Annex A: Assessment of internal control over financial reporting for fiscal year ended March 31, 2017
- 1. Introduction
- 2. Public Services and Procurement Canada system of internal control over financial reporting
- 3. Public Services and Procurement Canada assessment results during fiscal year ended March 31, 2017
- 4. Public Services and Procurement Canada's action plan
This document provides a summary of the measures taken by Public Services and Procurement Canada (PSPC or the department) to maintain an effective system of internal control over financial reporting (ICFR), which includes information on internal control management, assessment results and related action plans.
Detailed information on PSPC's authority, mandate and programs can be found in the 2016 to 2017 Departmental Results Report and 2017 to 2018 Departmental Plan.
2. Public Services and Procurement Canada system of internal control over financial reporting
2.1 Internal control management
PSPC has a well-established governance and accountability structure to support departmental assessment and oversight of its system of internal control. The department's internal control management framework forms part of its Financial Management Framework (FMF) and helps to provide reasonable assurance that, at a minimum:
- public resources are used prudently and in an economical manner
- financial management processes are effective and efficient
- relevant legislation, regulations and financial management policy instruments are being complied with
Furthermore, the FMF helps to ensure that:
- records are maintained that support and represent fairly all financial transactions
- recording of financial transactions allows for the preparation of internal and external financial information, reports and statements in compliance with financial management policy instruments
- expenditures made are in accordance with delegated authorities, and unauthorized transactions that could have a material effect on the financial statements are prevented or detected in a timely manner
- financial resources are safeguarded against material loss due to waste, abuse, mismanagement, errors, fraud, omissions and other irregularities
The application of the FMF is an important responsibility for which all managers are accountable, and as such forms part of all performance management agreements. The FMF has been approved by the Deputy Head and includes:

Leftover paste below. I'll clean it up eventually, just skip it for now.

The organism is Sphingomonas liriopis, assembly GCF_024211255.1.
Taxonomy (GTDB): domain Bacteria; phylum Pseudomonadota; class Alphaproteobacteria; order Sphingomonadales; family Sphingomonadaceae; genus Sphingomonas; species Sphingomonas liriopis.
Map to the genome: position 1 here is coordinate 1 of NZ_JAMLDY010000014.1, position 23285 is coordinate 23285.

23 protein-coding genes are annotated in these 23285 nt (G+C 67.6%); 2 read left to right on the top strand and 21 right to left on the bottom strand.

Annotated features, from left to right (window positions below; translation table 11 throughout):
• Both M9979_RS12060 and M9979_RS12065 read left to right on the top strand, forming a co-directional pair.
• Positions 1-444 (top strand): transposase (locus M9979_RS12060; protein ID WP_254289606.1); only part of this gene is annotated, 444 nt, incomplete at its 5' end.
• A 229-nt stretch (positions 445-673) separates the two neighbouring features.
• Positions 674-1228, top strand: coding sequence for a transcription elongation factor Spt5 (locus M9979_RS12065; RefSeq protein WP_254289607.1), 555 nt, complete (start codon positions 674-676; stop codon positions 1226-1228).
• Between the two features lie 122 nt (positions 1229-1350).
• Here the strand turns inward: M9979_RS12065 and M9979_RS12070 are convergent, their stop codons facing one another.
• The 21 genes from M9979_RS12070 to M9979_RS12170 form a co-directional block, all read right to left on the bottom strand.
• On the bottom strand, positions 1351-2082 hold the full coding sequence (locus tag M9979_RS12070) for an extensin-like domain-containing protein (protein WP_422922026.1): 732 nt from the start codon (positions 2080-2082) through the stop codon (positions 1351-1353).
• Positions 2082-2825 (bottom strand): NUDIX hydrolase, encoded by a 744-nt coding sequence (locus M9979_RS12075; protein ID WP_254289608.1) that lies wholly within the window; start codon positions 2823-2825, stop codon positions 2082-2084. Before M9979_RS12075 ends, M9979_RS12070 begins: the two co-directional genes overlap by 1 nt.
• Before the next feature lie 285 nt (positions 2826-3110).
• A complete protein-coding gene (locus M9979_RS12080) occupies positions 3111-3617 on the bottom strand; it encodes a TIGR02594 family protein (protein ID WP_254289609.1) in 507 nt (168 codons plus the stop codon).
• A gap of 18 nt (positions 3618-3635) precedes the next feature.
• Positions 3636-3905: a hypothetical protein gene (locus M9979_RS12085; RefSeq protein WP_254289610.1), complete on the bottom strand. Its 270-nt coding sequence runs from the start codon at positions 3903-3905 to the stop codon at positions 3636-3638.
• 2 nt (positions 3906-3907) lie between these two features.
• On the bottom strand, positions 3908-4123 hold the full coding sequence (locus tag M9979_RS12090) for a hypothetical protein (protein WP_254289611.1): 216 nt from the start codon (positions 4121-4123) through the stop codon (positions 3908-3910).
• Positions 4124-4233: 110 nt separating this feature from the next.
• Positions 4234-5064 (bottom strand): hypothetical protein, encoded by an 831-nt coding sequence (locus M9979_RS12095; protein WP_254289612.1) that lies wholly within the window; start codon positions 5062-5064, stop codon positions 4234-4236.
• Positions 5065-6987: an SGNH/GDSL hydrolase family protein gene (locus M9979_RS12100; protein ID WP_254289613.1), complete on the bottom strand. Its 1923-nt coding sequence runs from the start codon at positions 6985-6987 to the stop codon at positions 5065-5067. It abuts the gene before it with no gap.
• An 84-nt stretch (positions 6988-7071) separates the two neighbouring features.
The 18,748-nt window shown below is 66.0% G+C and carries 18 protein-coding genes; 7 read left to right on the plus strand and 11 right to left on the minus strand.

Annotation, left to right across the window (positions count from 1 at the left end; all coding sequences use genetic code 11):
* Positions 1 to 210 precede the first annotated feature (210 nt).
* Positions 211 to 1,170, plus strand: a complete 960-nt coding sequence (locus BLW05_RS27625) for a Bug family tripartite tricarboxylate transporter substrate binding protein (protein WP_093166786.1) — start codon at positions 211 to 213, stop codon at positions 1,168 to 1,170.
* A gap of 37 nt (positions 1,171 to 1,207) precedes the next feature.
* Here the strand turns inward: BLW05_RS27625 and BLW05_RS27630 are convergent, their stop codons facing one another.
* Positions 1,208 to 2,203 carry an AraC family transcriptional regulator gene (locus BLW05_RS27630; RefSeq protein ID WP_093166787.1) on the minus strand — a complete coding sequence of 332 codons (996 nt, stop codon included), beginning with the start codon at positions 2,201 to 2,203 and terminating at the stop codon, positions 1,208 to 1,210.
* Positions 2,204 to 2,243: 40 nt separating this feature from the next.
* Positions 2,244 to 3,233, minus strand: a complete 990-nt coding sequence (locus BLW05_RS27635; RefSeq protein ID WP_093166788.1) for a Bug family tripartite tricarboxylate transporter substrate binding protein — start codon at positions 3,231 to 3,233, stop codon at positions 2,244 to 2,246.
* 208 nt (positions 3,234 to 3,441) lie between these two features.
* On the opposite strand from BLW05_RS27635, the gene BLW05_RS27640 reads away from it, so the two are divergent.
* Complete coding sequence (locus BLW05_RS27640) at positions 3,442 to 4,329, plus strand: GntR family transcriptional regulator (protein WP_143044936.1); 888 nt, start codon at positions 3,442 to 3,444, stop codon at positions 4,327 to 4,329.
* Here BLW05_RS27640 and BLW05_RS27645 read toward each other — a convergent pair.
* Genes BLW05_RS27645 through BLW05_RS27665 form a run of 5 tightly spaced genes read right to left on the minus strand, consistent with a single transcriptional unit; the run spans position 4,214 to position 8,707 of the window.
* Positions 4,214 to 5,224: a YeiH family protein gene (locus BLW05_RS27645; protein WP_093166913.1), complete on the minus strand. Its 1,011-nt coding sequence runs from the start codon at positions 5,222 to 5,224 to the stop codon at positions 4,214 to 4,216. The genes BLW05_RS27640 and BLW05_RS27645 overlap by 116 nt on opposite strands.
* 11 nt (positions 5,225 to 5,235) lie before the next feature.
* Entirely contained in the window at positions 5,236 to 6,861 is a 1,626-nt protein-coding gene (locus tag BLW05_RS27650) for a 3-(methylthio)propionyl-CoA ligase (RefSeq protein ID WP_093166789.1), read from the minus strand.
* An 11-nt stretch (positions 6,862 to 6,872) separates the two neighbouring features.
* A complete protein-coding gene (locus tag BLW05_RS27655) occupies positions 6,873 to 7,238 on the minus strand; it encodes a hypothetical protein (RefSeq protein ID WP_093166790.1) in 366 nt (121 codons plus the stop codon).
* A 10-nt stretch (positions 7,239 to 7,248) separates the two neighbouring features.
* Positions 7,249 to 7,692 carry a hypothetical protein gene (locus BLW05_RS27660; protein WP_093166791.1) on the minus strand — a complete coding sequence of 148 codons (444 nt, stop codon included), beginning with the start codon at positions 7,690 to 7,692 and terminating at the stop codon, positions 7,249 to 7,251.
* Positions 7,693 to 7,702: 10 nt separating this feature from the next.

- values and ethics
- organizational accountability structures for internal control management to support sound financial management
- roles and responsibilities of senior managers for internal control management, as well as those of managers and financial officers
- ongoing communication and training on statutory requirements, as well as policies and procedures for sound financial management and control
- risk-based management practices
- regular monitoring of internal control management, as well as the provision of related assessment results and action plans to the Deputy Head and departmental senior management and, as applicable, the department's audit committee, the Audit and Evaluation Committee (AEC)
The AEC provides advice to the Deputy Head on the adequacy and functioning of the department's risk management, control and governance frameworks and processes. The AEC meets approximately 6 times a year and is comprised of the Deputy Minister, the Associate Deputy Minister and 3 members external to the federal public administration, one of whom is the Chair. AEC meetings are also attended by the Chief Financial Officer.
To provide reasonable assurance that financial controls are in place and operating as intended, PSPC conducts risk-based assessments, leverages ongoing monitoring programs and conducts specific year-end reviews, including:
- embedded information technology general controls monitoring in the financial management system, including feeder systems
- program branch financial controls and monitoring activities through integrated financial advisors
- financial management framework related performance management assessments
- partnership programs with program branches to enhance the overall financial control environment. Awareness and monitoring of program branch internal financial control audits and assessments
- internal audit programs and AEC oversight
- results of control audits and management accountability framework assessments by the Office of the Comptroller General
- documentation and self-assessment of common service provider internal controls
These activities help to ensure that:
- financial arrangements or contracts are entered into only when sufficient funding is available
- payments for goods and services are made only when the goods or services are received or the conditions of contracts or other arrangements have been satisfied
- payments have been properly authorized
In addition, PSPC leverages results and findings from audits performed by external auditors as input to its assessment of the control environment as follows:
- annual financial statement audits of revolving funds performed by an independent auditor
- public accounts audits performed by the Office of the Auditor General